Promoting Innovation in EMS

(EMTALA), misapplication of the Health Insurance Portability and Accountability Act (HIPAA), and certificate of need policies. Strategies to create a more favorable regulatory landscape for innovation include the crafting of new legislation that: 1) ensures the provision of EMS as an “essential service” in all communities; 2) maintains flexibility of practice locations or transport destinations available to EMS providers; 3) delegates the process of defining practitioner levels and “scope of practice” to State EMS regulators rather than the legislature; 4) creates a process to enable rapid cycle innovation and conversion of successful pilots into permanent policy; and finally, 5) that provides comprehensive protection for the performance of quality assurance activities including those that cross organizational boundaries (e.g. hospital and EMS agency). Other strategies to promote innovation include using the state regulatory authority over health insurers to require reimbursement for innovative models of EMS care, addressing EMTALA concerns through hospital by-law amendments or regionalized protocols, enabling portability of licensure, and relaxing certificate of need policies. FINANCE Financial barriers include the requirement by most public and private payers of transportation in order for an EMS claim to be reimbursed, difficulty demonstrating value and patient outcomes, lack of business acumen amongst EMS managers and leaders, and the perceived prevalence of fraud and abuse within the medical transportation industry. Strategies to enable innovation include the decoupling of payment from transportation through the pursuit of pay for performance and bundled payment arrangements, engaging community stakeholders for whom EMS can provide value, creating and pursuing State Medicaid initiatives, focusing on reporting and improving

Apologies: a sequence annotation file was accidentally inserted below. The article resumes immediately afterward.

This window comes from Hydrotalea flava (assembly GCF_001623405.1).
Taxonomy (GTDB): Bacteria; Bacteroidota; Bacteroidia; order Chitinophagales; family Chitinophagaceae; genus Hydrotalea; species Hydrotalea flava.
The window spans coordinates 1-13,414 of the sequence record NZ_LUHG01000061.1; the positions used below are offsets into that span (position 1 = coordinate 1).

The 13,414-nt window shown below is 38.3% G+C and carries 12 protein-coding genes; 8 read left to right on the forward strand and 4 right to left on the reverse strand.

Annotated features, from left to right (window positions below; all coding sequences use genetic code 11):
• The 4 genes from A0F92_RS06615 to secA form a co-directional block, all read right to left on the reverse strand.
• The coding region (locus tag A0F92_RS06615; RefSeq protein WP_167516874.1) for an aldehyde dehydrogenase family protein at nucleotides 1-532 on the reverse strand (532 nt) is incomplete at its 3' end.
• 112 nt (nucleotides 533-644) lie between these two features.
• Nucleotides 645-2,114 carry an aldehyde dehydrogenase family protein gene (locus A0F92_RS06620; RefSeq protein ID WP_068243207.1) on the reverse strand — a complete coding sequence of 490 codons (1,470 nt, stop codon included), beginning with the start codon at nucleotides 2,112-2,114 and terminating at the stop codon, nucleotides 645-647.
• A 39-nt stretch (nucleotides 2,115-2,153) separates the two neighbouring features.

on emerging quality measures, and embracing telemedicine as an avenue to both improve care and obtain better reimbursement. Other strategies include investments in improving the business capabilities of EMS systems and EMS leaders, using grant opportunities to overcome start-up costs, and taking steps to combat fraud and abuse in order to boost the reputation of the industry and profession. EDUCATION Educational barriers to innovation include the relatively low entry requirements or educational requirements of the profession, the variability in quality of education and instructors, the difficulty in defining or measuring competence, and the lack of financial incentive for paramedics to pursue additional education. encouraging or rewarding paramedics who pursue higher education, developing career ladders and specialty practice opportunities, improving the quality of education through greater preparation of instructors and enhancing educational models and techniques, and increasing provider access to clinical feedback and patient outcomes. REGIONAL COORDINATION Barriers to regional coordination include the hyper-fragmentation of EMS systems and agencies, the high degree of variability from one agency or system to another, and the tension between standardization and local autonomy. Strategies for improving regional coordination include measuring and reporting on quality both by agency and across regions, collaborating on initiatives to improve outcomes across a region for acute life-threatening conditions, supporting regional preparedness, public or population health initiatives equally, regardless of agency type, pooling data to improve analytics or research across a region, exchanging data via a health Strategies to overcome these barriers include raising the bar on educational requirements,



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